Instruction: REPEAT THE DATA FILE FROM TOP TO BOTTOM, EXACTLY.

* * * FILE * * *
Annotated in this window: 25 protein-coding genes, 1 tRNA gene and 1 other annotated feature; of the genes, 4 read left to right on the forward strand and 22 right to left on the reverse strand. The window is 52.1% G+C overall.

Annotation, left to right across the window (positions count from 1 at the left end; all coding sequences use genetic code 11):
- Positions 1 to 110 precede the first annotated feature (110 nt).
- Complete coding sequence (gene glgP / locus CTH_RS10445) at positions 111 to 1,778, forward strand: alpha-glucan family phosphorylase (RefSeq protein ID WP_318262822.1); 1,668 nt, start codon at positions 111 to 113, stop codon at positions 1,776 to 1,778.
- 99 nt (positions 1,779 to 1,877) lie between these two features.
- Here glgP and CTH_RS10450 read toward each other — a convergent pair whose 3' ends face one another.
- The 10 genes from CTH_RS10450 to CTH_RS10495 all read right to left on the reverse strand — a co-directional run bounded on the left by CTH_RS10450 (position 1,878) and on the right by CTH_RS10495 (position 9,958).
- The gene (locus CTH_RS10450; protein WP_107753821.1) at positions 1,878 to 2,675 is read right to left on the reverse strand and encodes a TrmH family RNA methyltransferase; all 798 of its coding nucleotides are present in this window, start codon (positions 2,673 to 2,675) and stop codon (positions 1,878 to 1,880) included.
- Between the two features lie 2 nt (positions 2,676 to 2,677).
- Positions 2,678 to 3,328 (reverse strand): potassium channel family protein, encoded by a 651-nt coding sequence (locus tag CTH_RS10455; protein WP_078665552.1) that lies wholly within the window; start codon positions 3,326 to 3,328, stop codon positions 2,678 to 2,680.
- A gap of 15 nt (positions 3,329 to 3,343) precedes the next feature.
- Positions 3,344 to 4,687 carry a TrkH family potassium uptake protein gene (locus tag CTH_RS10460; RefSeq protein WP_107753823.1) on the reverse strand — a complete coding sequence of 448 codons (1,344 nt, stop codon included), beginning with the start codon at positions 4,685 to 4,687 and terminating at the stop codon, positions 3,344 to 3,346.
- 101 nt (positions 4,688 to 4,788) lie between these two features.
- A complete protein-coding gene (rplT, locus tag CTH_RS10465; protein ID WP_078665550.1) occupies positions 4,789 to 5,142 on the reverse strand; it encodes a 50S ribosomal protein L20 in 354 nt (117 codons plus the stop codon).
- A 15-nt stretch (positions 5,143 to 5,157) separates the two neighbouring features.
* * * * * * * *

Annotated in this window: 25 protein-coding genes, 1 tRNA gene and 1 other annotated feature; of the genes, 4 read left to right on the forward strand and 22 right to left on the reverse strand. The window is 52.1% G+C overall.

Annotation, left to right across the window (positions count from 1 at the left end; all coding sequences use genetic code 11):
- Positions 1 to 110 precede the first annotated feature (110 nt).
- Complete coding sequence (gene glgP / locus CTH_RS10445) at positions 111 to 1,778, forward strand: alpha-glucan family phosphorylase (RefSeq protein ID WP_318262822.1); 1,668 nt, start codon at positions 111 to 113, stop codon at positions 1,776 to 1,778.
- 99 nt (positions 1,779 to 1,877) lie between these two features.
- Here glgP and CTH_RS10450 read toward each other — a convergent pair whose 3' ends face one another.
- The 10 genes from CTH_RS10450 to CTH_RS10495 all read right to left on the reverse strand — a co-directional run bounded on the left by CTH_RS10450 (position 1,878) and on the right by CTH_RS10495 (position 9,958).
- The gene (locus CTH_RS10450; protein WP_107753821.1) at positions 1,878 to 2,675 is read right to left on the reverse strand and encodes a TrmH family RNA methyltransferase; all 798 of its coding nucleotides are present in this window, start codon (positions 2,673 to 2,675) and stop codon (positions 1,878 to 1,880) included.
- Between the two features lie 2 nt (positions 2,676 to 2,677).
- Positions 2,678 to 3,328 (reverse strand): potassium channel family protein, encoded by a 651-nt coding sequence (locus tag CTH_RS10455; protein WP_078665552.1) that lies wholly within the window; start codon positions 3,326 to 3,328, stop codon positions 2,678 to 2,680.
- A gap of 15 nt (positions 3,329 to 3,343) precedes the next feature.
- Positions 3,344 to 4,687 carry a TrkH family potassium uptake protein gene (locus tag CTH_RS10460; RefSeq protein WP_107753823.1) on the reverse strand — a complete coding sequence of 448 codons (1,344 nt, stop codon included), beginning with the start codon at positions 4,685 to 4,687 and terminating at the stop codon, positions 3,344 to 3,346.
- 101 nt (positions 4,688 to 4,788) lie between these two features.
- A complete protein-coding gene (rplT, locus tag CTH_RS10465; protein ID WP_078665550.1) occupies positions 4,789 to 5,142 on the reverse strand; it encodes a 50S ribosomal protein L20 in 354 nt (117 codons plus the stop codon).
- A 15-nt stretch (positions 5,143 to 5,157) separates the two neighbouring features.